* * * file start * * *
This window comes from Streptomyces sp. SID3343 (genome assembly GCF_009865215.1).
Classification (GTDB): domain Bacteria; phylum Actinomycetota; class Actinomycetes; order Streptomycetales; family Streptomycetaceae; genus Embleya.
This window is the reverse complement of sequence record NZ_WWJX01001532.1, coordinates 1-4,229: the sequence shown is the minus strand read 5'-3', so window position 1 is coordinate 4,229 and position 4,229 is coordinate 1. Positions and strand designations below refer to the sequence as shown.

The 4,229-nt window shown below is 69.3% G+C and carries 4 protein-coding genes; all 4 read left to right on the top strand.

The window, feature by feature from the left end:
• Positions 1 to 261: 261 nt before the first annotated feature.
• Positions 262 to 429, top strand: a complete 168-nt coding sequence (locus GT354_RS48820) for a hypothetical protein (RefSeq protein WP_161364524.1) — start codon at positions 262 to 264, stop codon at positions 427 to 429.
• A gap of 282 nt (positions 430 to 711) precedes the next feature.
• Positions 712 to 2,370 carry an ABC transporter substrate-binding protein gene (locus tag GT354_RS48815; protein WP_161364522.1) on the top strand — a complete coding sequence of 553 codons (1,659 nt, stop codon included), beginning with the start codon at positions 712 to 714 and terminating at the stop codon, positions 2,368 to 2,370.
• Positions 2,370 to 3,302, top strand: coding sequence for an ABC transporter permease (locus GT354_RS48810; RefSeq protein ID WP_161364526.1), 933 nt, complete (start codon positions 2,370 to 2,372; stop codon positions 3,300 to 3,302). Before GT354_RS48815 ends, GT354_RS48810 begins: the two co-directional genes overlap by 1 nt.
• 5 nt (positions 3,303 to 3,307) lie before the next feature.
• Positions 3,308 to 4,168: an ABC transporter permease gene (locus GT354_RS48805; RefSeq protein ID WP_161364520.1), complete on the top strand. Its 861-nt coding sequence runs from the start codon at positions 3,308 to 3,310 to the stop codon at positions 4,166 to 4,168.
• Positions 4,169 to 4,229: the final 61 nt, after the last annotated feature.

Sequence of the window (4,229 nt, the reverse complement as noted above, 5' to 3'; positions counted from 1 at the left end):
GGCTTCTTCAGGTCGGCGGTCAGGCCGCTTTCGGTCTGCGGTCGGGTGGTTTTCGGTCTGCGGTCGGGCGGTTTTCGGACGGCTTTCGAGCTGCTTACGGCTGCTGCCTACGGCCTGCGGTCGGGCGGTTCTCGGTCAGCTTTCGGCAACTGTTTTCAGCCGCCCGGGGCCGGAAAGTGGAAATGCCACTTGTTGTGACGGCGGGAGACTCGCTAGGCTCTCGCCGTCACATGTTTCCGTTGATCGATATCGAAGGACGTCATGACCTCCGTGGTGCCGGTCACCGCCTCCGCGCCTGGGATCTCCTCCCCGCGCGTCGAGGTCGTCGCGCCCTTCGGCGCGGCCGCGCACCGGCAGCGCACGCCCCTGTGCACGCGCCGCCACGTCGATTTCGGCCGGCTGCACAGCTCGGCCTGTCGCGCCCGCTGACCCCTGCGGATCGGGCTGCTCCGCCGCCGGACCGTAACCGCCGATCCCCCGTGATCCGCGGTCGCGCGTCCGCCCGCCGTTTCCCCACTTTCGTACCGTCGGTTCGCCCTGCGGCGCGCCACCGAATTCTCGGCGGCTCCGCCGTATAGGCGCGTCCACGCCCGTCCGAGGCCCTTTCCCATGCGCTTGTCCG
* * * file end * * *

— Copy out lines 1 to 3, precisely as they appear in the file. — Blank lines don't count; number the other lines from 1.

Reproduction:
This window comes from Streptomyces sp. SID3343 (genome assembly GCF_009865215.1).
Classification (GTDB): domain Bacteria; phylum Actinomycetota; class Actinomycetes; order Streptomycetales; family Streptomycetaceae; genus Embleya.
This window is the reverse complement of sequence record NZ_WWJX01001532.1, coordinates 1-4,229: the sequence shown is the minus strand read 5'-3', so window position 1 is coordinate 4,229 and position 4,229 is coordinate 1. Positions and strand designations below refer to the sequence as shown.